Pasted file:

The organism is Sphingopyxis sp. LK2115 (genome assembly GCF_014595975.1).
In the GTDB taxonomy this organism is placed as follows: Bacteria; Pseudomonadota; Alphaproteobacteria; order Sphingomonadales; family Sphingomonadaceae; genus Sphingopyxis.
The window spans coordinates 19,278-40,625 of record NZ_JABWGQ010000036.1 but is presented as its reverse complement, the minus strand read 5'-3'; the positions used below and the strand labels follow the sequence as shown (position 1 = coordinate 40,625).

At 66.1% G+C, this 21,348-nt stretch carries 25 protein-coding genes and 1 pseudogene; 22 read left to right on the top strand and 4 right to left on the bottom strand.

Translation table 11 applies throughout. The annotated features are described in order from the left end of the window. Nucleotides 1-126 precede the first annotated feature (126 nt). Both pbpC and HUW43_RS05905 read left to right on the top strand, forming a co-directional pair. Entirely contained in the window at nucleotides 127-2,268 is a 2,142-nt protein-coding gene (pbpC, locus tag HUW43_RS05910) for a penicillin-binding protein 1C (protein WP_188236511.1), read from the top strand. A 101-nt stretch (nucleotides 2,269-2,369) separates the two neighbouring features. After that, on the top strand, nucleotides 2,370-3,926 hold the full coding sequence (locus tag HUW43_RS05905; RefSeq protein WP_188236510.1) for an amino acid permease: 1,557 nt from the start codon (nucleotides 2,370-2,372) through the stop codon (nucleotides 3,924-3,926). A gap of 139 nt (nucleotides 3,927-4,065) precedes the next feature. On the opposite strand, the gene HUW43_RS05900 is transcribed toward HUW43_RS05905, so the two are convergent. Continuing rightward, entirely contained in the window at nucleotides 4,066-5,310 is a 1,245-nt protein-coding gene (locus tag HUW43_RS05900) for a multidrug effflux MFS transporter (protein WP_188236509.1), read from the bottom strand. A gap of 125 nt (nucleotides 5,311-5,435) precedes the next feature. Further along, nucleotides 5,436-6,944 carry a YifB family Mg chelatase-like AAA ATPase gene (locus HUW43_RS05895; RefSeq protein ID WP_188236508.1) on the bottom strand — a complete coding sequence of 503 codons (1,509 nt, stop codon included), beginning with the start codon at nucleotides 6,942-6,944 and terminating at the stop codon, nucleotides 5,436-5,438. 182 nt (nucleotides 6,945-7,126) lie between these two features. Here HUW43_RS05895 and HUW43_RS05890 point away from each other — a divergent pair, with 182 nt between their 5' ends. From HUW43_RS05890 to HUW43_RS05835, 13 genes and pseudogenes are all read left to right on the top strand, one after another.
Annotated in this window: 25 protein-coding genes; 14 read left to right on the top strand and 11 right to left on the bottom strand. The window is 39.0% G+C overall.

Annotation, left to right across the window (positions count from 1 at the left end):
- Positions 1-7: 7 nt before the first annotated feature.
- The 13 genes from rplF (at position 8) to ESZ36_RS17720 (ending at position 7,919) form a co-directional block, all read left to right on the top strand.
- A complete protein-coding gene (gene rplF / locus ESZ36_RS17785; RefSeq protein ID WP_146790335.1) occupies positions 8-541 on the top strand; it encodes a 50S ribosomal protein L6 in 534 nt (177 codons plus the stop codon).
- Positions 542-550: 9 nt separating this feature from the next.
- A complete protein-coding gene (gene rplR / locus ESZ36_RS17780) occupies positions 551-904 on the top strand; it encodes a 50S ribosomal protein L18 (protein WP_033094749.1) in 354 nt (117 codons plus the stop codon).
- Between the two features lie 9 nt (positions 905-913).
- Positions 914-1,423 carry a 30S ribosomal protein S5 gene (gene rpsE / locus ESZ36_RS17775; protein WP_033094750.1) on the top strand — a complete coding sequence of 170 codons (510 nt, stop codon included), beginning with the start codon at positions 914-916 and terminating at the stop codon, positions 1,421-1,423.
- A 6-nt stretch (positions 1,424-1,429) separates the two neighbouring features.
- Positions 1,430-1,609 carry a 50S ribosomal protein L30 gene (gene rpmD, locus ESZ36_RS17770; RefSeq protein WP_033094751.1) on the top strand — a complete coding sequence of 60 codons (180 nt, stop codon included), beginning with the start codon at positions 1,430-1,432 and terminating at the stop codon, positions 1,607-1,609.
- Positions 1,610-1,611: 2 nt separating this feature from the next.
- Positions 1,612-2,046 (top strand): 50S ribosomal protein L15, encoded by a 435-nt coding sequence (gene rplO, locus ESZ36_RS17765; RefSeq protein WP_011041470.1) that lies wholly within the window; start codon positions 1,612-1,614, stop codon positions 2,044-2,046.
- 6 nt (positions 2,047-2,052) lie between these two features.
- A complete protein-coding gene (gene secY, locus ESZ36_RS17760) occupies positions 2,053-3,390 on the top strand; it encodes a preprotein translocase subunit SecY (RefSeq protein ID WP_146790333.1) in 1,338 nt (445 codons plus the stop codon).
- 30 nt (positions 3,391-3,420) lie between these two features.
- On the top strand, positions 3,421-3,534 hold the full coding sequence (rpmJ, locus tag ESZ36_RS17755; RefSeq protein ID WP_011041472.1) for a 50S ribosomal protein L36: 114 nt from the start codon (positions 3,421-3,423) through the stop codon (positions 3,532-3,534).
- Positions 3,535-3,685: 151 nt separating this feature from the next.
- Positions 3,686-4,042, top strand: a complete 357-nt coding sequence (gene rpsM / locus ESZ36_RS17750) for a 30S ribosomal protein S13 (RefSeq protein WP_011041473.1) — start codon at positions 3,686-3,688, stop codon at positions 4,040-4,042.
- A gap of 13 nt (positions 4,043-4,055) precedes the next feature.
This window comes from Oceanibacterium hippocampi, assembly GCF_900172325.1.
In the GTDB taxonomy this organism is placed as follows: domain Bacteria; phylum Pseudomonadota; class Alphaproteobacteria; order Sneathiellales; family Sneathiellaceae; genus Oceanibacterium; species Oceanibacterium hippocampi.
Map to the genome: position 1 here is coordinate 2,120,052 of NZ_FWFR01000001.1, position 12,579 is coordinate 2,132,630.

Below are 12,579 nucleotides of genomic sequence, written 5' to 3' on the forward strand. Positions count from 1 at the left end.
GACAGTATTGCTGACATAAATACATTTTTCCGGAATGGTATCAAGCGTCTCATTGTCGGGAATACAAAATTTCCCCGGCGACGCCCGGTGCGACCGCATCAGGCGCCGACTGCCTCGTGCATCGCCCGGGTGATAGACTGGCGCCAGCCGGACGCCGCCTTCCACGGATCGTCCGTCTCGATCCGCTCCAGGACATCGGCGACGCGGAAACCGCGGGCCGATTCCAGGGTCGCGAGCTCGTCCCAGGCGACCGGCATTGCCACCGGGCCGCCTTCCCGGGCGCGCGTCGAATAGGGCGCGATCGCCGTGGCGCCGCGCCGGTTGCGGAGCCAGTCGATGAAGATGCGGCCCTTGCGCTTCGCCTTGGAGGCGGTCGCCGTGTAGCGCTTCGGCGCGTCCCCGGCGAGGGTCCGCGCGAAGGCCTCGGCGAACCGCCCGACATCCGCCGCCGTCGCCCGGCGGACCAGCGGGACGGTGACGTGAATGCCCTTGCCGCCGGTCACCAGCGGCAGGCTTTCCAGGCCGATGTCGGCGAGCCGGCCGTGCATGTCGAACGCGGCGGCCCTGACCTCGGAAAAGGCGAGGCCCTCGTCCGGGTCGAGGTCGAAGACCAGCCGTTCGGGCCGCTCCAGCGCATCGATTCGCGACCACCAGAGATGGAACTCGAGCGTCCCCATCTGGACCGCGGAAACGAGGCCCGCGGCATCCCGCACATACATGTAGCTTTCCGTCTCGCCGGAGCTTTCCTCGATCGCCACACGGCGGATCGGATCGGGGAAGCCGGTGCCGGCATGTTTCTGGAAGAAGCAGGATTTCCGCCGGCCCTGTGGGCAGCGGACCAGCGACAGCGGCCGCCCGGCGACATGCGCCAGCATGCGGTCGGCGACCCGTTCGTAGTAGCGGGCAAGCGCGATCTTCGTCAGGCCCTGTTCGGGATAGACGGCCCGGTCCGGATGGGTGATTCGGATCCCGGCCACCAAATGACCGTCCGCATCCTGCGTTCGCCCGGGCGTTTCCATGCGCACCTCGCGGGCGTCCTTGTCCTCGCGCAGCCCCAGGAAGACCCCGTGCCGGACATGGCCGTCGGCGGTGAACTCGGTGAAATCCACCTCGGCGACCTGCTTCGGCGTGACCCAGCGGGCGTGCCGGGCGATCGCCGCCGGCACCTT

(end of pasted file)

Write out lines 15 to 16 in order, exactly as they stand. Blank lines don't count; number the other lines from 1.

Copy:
- A 6-nt stretch (positions 1,424-1,429) separates the two neighbouring features.
- Positions 1,430-1,609 carry a 50S ribosomal protein L30 gene (gene rpmD, locus ESZ36_RS17770; RefSeq protein WP_033094751.1) on the top strand — a complete coding sequence of 60 codons (180 nt, stop codon included), beginning with the start codon at positions 1,430-1,432 and terminating at the stop codon, positions 1,607-1,609.